Laura Merrifield lacrosse ()Laura Merrifield lacrosse () © Copyright

Laura Merrifield: How to be a Lacrosse midfielder

Laura Merrifield plays in midfield for Centaurs Lacrosse Club and England. She’s the national team captain in the fast-paced sport played with a small rubber ball and long-handled nets 

Tall and quick

I love the speed of lacrosse – it’s one of the fastest sports in the world – and the physicality of it. I’m 6ft 1in, which is quite unusual in lacrosse. I wouldn’t say players tend to be short but being tall and fast is quite handy and works to my advantage in going for the high balls and anticipating interceptions.


To be a midfielder, you’ve got to have skills at both ends of the field. When the team is attacking you’ve got to be sharp and a threat on goal but also have the fitness to cause turnovers in the midfield and work defensively.

Leading the way

I’m the team captain, so I’d certainly consider myself a leader on the pitch. I think I’ve always led by example and worked as hard as I can on the field, to help lift my teammates.

Centre draw

I take the centre draw at the beginning of each half and after a goal is scored. The ball is put between two players’ sticks – a bit like the face-off in ice hockey.

There’s a lot of work on wrist strength and power through the legs and you have to do a lot of work on placement. Fast reactions are very important.

Laura Merrifield lacrosse ()


Need for speed

Stamina and endurance are a big part of my game but you need power endurance too. You need speed to chase down the ball and endurance to keep going up and down the field and maintain a high level of play. We do a lot of endurance training and lately we’ve been doing a lot on speed and power too, as well as interval work because the game can be quite stop-start.

One step ahead

It’s a very tactical game so I like to be very prepared. Anticipating the way our opposition plays is a big part of it. It’s a bit like basketball around the key, the way defence and attack moves. So you can definitely anticipate and knowing how a team plays and combatting that is something I really enjoy doing.

Stick work

The hardest part of the game for beginners is probably the stick skills. The quicker you can pick that up, the easier the game flows. Catching the ball can be quite hard when you’re starting out but if you start the game young it is a lot easier, like anything.

In lacrosse, everything you do with one hand you should be able to do with the other. That can be quite tough for beginners too. It’s a big advantage if someone is ambidextrous. I’m a PE teacher and I encourage all my students to use both hands as much as they can.

Pass and move

There are so many different types of passing drills but in training we might start off with partner passing to get our eye in, changing the height of the stick head. We’ll do ground balls, as inevitably at some point in the game the ball will be on the floor. Then we’ll do more of a movement drill, so catching on the go. Then going away passes, where the passer is behind you so you’re tracking the ball into your stick. Basically making sure you can take the ball from any direction and move with it.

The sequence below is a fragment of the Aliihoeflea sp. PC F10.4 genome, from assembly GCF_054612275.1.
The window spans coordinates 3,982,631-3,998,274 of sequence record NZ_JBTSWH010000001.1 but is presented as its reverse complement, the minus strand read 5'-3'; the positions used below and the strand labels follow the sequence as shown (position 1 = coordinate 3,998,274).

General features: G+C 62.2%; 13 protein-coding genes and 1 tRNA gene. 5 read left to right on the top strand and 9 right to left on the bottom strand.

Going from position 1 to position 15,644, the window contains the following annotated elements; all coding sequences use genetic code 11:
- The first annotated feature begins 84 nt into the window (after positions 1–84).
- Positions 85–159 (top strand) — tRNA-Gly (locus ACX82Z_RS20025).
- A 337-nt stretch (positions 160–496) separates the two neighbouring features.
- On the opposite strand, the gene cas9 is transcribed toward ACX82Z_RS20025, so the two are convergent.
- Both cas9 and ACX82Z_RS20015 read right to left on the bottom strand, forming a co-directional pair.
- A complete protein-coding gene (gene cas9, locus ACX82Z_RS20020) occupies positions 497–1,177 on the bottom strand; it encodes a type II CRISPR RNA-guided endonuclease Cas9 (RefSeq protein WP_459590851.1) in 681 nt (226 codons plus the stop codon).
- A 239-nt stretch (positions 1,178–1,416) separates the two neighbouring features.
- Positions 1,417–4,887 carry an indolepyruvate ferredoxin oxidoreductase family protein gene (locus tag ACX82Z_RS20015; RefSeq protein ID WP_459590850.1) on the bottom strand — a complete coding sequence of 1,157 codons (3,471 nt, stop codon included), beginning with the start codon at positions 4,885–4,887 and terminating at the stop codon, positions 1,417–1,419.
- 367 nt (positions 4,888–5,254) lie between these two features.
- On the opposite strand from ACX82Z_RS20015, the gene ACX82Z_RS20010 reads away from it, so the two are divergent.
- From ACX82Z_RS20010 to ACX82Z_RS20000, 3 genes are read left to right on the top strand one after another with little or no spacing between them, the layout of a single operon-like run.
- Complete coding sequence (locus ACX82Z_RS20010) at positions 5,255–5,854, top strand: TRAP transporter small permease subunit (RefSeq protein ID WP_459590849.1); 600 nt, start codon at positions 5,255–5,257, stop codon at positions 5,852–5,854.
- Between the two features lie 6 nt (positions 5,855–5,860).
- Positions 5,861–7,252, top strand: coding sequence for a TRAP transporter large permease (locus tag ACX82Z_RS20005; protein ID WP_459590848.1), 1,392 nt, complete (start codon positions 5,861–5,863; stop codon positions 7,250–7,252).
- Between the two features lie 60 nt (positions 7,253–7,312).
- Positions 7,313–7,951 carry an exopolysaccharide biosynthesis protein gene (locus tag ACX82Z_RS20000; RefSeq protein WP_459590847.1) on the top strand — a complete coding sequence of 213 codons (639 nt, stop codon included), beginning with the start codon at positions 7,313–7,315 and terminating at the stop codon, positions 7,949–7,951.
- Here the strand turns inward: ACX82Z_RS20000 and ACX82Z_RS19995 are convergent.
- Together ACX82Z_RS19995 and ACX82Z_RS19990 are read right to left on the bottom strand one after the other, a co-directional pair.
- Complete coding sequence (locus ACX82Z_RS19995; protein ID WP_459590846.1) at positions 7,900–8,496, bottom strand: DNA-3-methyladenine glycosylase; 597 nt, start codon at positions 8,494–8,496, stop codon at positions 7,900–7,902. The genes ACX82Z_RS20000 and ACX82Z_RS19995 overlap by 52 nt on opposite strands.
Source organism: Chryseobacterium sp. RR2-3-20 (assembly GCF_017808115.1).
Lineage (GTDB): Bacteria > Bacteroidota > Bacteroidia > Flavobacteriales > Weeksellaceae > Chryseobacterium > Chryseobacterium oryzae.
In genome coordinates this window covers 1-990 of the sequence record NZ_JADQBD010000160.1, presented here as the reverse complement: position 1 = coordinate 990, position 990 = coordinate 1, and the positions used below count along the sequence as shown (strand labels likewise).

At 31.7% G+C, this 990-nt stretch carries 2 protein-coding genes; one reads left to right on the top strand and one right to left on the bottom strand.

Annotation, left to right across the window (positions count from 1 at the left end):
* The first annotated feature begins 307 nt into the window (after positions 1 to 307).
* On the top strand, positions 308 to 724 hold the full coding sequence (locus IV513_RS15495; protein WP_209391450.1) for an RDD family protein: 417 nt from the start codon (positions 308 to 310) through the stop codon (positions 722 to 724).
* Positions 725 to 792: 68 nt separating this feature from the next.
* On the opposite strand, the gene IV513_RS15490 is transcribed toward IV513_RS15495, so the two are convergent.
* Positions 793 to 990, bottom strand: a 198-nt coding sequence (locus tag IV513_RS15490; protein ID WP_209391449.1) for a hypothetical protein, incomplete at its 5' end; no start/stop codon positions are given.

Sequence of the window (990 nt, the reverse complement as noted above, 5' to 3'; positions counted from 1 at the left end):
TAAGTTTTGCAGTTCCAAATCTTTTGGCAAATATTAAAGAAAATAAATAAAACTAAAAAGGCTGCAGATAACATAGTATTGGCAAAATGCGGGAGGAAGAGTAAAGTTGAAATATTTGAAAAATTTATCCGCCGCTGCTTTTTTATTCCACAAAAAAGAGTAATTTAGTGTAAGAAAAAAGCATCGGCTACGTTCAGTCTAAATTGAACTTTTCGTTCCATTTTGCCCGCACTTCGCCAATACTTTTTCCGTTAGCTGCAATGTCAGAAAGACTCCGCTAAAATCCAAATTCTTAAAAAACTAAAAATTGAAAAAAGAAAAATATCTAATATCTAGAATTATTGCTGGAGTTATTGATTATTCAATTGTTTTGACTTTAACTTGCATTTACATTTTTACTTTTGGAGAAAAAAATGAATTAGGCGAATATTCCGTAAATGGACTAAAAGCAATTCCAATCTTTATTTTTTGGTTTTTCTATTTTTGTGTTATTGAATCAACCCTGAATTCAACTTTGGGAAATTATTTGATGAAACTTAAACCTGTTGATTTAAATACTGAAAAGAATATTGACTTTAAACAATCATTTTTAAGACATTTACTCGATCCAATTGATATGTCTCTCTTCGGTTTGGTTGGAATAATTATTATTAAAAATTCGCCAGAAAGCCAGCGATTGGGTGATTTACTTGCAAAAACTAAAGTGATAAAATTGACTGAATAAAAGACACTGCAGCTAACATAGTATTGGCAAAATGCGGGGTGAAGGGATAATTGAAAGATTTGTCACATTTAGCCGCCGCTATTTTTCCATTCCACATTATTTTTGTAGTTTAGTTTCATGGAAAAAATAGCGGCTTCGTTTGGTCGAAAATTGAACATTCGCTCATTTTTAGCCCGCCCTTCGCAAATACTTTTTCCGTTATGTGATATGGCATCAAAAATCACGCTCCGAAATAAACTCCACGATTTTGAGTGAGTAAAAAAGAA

Executing the plan

If you execute the gameplan you’ve been given and focus on what you’ve been told to do, other things will take care of themselves. So I listen to the plan given to us by our coaches and make sure I get on the pitch and execute it as best I can.


The team cohesion is brilliant. We went to Australia this year and managed to beat the Aussies in a series. That tour was just fantastic, not only because of the outcome but for team bonding as well. Team spirit is hugely important. We’ve got a relatively young team, which is quite exciting because it’s fresh and new and everyone’s learning different things together.

We go out as a team on trips organised by England Lacrosse. We did Laserquest a while ago, young players versus the older ones. The olds were definitely best; much more savvy!

My heart will go on

We always listen to music in the changing room to get hyped up before a game. As captain, I get to choose the music sometimes, when they let me! We have a few songs we all listen to before every game, including a Celine Dion song, but that’s a bit embarrassing. So we’ll have that then some more upbeat songs.

Best and worst

The toughest thing about being a midfielder is making sure you are the best you can be all over the field. You can’t just focus on one area. But the fact that you are involved everywhere is also the best thing about it. You can get a high from stopping someone scoring a goal as well as scoring one yourself.

Meeting POTUS

When I was at the University of Maryland, we won the 2010 National Championship in lacrosse and all got to meet Obama. He gave us a talk to start with, said well done for our season and then asked us a few questions. Then we all lined up and shook his hand, a bit like when you meet the Queen.

Getting more kids playing

I’ve just got a new job as head of lacrosse at a school. I went to one of the only state schools that played it but I guess it is predominantly a private school game. We’re trying to get it into more state schools because it’s such a great game, fast, competitive, aggressive – it’s awesome! The more schools we can get involved the better.

Laura Merrifield

Merrifield, 28, grew up in Hertfordshire, England, but studied at the University of Maryland in America and captained their championship winning lacrosse side

Want more stuff like this? Check out November's FS magazine.


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